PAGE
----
The free radical nitric oxide (NO) is designed as an important physiological mediator in the brain. NO in the brain is mainly produced by NOSs (iNOS, eNOS, nNOS) (Lu et al., 2015) NO is produced in cells of different tissues and is a pre-inflammatory mediator involved in different biological processes. It plays a role in regulating blood pressure (Yoon et al., 2017). nNOS was first obtained from neurons. eNOS is found in both endothelial cells and neurons. Constitutive nNOS and eNOS are low-output enzymes that produce NO that are not involved in physiological signaling. Expressed in the brain, iNOS is a high-output enzyme that produces NO, which contributes to cellular damage in various immunological disorders (Cioni et al., 2019).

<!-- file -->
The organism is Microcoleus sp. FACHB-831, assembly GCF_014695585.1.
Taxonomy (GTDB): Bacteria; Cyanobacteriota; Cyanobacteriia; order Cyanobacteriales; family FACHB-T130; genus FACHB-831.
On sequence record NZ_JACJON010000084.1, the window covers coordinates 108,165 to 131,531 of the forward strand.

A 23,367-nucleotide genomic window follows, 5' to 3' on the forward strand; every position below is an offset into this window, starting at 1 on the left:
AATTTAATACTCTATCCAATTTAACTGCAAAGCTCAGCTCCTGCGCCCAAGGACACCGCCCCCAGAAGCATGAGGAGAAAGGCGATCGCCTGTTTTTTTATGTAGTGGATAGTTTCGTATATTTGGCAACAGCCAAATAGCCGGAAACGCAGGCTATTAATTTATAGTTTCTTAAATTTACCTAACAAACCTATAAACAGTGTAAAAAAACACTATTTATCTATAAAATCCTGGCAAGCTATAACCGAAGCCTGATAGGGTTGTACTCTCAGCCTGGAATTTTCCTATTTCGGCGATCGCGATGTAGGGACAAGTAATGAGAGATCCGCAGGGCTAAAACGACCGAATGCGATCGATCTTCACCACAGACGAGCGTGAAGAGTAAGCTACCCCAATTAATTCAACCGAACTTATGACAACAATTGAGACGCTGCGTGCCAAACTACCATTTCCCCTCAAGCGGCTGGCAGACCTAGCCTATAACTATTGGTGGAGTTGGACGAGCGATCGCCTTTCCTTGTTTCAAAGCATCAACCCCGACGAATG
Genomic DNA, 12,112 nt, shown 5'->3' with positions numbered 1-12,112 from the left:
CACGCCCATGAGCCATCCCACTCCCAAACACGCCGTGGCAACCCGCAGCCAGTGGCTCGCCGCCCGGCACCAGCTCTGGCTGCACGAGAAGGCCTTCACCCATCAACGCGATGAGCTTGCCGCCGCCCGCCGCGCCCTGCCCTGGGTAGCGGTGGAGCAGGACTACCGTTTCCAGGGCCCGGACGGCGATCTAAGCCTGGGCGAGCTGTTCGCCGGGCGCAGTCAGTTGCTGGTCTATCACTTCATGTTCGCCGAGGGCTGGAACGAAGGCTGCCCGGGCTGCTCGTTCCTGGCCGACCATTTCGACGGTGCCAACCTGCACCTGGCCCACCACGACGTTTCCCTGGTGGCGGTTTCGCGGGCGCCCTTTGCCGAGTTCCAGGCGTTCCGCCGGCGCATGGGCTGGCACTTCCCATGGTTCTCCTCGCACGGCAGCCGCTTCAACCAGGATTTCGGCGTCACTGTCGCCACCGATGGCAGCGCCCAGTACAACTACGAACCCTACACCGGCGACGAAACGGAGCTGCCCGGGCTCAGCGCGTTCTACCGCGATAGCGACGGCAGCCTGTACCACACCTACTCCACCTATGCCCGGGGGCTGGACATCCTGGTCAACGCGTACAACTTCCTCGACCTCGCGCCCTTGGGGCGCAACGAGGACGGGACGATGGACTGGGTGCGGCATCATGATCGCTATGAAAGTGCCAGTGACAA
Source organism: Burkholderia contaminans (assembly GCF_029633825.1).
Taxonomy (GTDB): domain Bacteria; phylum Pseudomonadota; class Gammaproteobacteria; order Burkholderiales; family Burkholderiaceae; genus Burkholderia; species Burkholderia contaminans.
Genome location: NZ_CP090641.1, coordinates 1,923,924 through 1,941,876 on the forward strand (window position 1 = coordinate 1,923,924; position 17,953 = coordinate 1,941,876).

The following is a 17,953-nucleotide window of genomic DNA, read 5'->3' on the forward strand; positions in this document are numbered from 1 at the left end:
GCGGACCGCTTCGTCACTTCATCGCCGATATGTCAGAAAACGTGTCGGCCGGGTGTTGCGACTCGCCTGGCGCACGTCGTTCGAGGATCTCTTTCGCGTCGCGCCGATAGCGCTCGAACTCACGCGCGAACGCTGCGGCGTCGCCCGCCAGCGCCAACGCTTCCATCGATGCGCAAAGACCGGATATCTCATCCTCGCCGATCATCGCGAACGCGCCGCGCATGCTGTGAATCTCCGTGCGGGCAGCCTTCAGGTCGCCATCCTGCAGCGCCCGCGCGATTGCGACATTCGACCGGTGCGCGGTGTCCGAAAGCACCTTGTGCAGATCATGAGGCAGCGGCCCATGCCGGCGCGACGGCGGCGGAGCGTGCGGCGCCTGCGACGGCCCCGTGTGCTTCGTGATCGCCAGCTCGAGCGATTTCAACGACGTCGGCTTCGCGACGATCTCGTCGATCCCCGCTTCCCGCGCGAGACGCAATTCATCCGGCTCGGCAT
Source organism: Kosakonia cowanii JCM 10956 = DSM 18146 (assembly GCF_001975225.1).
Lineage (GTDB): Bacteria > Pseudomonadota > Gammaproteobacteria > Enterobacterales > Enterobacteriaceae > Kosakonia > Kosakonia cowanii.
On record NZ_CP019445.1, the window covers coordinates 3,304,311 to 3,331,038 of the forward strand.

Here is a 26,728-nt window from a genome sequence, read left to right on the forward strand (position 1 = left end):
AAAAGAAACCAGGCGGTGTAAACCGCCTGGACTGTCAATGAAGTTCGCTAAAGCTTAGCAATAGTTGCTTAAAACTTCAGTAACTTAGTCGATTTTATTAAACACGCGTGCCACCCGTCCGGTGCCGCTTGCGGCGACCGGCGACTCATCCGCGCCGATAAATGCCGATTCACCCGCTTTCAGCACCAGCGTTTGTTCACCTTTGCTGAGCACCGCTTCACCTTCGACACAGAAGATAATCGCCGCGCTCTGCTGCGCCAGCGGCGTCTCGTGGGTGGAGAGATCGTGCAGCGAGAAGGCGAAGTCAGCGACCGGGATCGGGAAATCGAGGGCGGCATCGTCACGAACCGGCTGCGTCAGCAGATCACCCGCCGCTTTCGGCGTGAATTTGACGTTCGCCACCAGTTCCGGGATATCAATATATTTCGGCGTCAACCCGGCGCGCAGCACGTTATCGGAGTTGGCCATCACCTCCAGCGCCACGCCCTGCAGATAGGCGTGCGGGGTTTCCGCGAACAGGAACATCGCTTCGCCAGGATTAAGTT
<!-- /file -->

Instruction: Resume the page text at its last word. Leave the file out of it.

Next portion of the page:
The cytotoxicity of anticancer drugs has been reported to lead to excessive NO production (Mansour et al., 2006). The amount of NO increases following the increased NOS amount with the CIS injection (Curran et al., 1991). NO, iNOS, eNOS and nNOS levels have been shown to increase significantly in both CIS application and other brain injury studies (Fang et al.; Qin et al.; N et al., 2019). CIS application has been shown to increase NO in different tissues along with oxidative stress in liver, kidney and brain tissue (Elberry et al., 2013; N et al.; Omar et al., 2016). In the current study, the level of iNOS, eNOS and nNOS immunreactivity in the CIS applied group showed a significant increase compared to the Control group. NOS enzyme levels may have increased due to excess ROS in the tissue after CIS application. This can trigger neuronal cell dysfunction.